Posts Tagged ‘resume’

The state of the global economy notwithstanding, companies everywhere seem to be experiencing the some of the best growth seen in recent years. As the saying goes, however, mo’ money, mo’ problems. This couldn’t be truer when it comes to finding the best possible people to join your organization during the hockey-stick rise to prosperity.  In the past, this meant running an ad on an online job board, chatting to a few interesting candidates by phone, conducting a handful of interviews, and you were generally in good shape. Today, it means online job postings on multiple sites (often in multiple geographies) and potentially hundreds of resumes. Oh, and thanks to the recent belt-tightening, you’re now likely wearing more of those proverbial ‘hats’ in your organization – which means a lot less available time for sifting through resumes/CVs. Here are a few tools that can help you navigate that shiny hiring canoe of yours through glassier waters:

Write Great Job Postings

Like everyone else, I check out job postings now and again to see who’s hiring – jobs tend to be a pretty good barometer of what’s happening in the marketplace, and the ever-fluid tech sector in particular. I’m sure you likewise receive emails or calls from headhunters with the latest and greatest gig they think you’d be perfect for. I’ve got to say that in general, these guys are pretty good at what they do, and on the whole their descriptions of whatever job they’re plugging are fairly detailed and written well enough to capture my attention – at least for a moment or two anyway.

Now, contrasting this against the average job posting online (those you might find on sites like Indeed, CrunchBoard, or LinkedIn), I’m continually amazed at the lack of detail – and, quite frankly, good writing – in the average job posting. Little about the company and whether it’d be a fun, inspiring place to work, or a draconian bore-fest. Sparse details of the actual job duties. Run-of-the mill skills and experience lists. I mean, what caliber of candidates do companies expect to attract with such a mess of a posting? My point is this: when preparing your job posting, take your time. Put yourself in the shoes of that ideal person whom you want for the open positions. What schools should they have attended? Where should they have worked prior? If an engineer, should they actively contribute to coding forums or blog on their accomplishments? Should s/he have patents? If a business development or management position, whom should s/he know well/be close to? Are you looking for a thought leader or just a fantastic cold-caller? What competencies should they have that might indicate a top performer?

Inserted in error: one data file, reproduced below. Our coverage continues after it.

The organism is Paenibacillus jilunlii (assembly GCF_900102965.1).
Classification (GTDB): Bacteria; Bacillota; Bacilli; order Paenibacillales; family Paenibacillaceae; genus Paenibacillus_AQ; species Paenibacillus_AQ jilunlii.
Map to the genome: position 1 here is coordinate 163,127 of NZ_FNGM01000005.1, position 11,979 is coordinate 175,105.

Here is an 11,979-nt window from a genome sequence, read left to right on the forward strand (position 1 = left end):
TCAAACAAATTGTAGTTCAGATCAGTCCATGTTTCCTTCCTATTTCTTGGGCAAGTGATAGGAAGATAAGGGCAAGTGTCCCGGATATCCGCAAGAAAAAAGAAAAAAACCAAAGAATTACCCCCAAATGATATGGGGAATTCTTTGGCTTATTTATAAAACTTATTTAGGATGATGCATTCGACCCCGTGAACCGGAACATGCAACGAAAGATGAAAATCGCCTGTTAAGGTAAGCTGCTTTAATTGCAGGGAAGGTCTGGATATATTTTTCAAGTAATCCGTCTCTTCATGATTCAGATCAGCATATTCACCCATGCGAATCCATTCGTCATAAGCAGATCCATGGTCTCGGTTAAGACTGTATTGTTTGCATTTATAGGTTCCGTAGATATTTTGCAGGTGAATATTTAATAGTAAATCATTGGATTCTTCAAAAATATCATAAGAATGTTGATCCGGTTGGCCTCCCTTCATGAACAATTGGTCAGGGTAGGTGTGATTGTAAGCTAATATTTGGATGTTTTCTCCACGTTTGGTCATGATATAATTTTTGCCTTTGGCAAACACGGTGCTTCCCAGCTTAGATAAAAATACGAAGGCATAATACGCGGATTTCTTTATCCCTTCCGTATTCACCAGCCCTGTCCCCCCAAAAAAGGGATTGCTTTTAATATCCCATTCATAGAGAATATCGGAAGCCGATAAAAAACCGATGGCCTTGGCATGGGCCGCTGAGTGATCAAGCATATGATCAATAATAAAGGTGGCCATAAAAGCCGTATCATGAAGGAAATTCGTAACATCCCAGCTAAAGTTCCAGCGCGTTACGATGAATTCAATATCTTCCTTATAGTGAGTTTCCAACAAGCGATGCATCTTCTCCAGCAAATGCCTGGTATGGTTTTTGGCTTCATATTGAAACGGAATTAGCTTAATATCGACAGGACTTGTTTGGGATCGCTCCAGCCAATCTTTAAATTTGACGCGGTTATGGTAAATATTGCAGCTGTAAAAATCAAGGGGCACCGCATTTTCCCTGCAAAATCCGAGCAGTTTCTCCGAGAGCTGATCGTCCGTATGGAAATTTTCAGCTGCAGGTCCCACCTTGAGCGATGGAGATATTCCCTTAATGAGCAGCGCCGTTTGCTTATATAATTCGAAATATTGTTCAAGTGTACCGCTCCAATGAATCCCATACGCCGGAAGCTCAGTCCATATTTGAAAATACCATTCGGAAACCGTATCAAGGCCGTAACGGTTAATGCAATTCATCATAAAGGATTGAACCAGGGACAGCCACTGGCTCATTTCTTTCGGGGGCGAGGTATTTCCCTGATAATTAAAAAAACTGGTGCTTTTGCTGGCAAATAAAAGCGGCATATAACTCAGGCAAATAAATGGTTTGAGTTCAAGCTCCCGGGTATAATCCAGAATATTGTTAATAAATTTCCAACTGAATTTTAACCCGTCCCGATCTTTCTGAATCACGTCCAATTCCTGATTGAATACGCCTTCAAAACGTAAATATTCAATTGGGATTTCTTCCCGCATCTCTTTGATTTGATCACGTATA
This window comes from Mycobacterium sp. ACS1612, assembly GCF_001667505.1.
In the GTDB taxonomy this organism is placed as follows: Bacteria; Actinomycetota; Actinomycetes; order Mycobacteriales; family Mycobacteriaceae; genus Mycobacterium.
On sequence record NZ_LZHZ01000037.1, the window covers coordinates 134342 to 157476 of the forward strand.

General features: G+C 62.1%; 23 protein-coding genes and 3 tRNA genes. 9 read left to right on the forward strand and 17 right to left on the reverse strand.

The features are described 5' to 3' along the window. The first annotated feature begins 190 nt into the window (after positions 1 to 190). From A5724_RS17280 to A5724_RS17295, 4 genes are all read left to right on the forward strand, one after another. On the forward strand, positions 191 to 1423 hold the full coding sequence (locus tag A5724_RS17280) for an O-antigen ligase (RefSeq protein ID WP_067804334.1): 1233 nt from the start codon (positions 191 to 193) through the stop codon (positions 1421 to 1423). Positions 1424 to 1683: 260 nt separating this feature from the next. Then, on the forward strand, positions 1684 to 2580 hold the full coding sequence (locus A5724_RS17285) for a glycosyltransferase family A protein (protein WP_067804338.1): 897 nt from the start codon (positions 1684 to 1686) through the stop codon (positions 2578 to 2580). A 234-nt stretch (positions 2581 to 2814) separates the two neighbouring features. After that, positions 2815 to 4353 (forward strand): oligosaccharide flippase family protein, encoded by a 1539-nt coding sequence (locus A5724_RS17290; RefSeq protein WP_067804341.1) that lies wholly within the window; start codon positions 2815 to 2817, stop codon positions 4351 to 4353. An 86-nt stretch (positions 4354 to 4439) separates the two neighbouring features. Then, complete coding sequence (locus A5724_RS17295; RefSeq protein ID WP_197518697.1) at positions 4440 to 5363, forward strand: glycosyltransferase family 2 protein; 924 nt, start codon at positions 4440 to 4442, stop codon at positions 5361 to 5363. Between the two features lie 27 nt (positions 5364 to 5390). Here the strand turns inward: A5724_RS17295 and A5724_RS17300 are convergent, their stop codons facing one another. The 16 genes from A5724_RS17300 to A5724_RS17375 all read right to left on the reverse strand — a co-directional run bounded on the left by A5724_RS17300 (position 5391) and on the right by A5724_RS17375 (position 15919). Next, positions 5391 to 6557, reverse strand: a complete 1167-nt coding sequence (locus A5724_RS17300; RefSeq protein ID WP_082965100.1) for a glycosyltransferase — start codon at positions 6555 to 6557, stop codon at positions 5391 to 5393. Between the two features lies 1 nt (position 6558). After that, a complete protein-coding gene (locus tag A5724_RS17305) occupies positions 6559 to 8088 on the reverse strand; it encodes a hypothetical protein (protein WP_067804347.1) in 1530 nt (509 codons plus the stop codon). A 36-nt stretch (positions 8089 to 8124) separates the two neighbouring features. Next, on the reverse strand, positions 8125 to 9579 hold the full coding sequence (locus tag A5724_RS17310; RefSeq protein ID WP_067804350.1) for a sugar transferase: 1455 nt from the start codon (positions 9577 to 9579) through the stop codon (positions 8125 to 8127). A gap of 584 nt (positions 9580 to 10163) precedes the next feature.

Also important is to be personal: Try to write the posting in a conversational style and be sure to include how great it is to be part of your company. People like working for fun companies. Spend an extra few minutes thinking about your posting and you’d be surprised at the high quality of responses you’ll receive as a result.

Use An Applicant Tracking System

Another surprising thing I find is the number of companies out there who apparently have only email as a means of receiving responses to job postings. Really? I get that loads of startups fit into this category, but what happens if you’re the next Zynga: your hot new product is taking off like a rocket and you’ve secured enough funding to scale. Now you need to hire – very quickly – perhaps 20 or so positions. Your postings are scattered about online and before you know it, you’ve got more than 500 resumes and cover letters to weed through, amidst your other 488 emails. Exactly: headache city.

The good news here is that there are several alternatives to email alone, whatever your organization size or budget. Applicant Tracking System/Talent Management Systems are readily available from The Resumator, Newton, Force.com apps (if using Salesforce), Taleo, Peopleclick Authoria, Kenexa…and as you can imagine, the list goes on. Most of these services are available – yes I’ll mention the dreaded word again this once – in the cloud, so no software or server to install. So spend a bit of time and investigate your options, but for goodness sake, move away from email-only. I repeat: Step away from the email. The great thing about just about any of these solutions is you can keep a database of job posting templates, publish/distribute to multiple job boards, screen incoming candidates, retain resumes for future consideration, and move candidates down the funnel to interview, offer letter, background check, and onboarding – all from a single environment. Look into it. You’ll thank me later.

Screening: Go Beyond The Resume

According to a 2010 survey of businesses across the US, UK, and EU by Cross-Tab, a market research provider, 85% of hiring managers feel that a positive online reputation influences their hiring decisions, and more than 70% of companies have a policy to screen all job candidates using – yep, you guessed it, social media. LinkedIn, Facebook, Twitter and other sites offer a treasure trove of data about whom the candidate is beyond his/her credentials and pedigree. If you aren’t screening candidates this way, you should be. That said, there is a bit of risk involved in screening this way, namely in the form of what the EEOC deems ‘protected class’ data (age, race, sexual orientation, political affiliation, etc.), which if you didn’t know is illegal to use when making a hiring decision in the US. (The UK and EU have similar privacy laws, by the by.) Three or four years ago, this wouldn’t have been too much of an issue with regard to screening, as the average resume/CV typically hasn’t changed much and typically doesn’t contain this kind of information. Visit a candidate’s LinkedIn or Facebook page, however, and you’ll invariably come across more than you should likely be seeing. Serious stuff, people. I’m not an attorney by any means, but I do know that lawsuits have been filed (and won) by didn’t-hire candidates over this sort of thing. Bottom line here is to move wisely; and most of all don’t be creepy – ‘friending’ candidates on Facebook so you can have a deeper view into his/her persona, etcetera.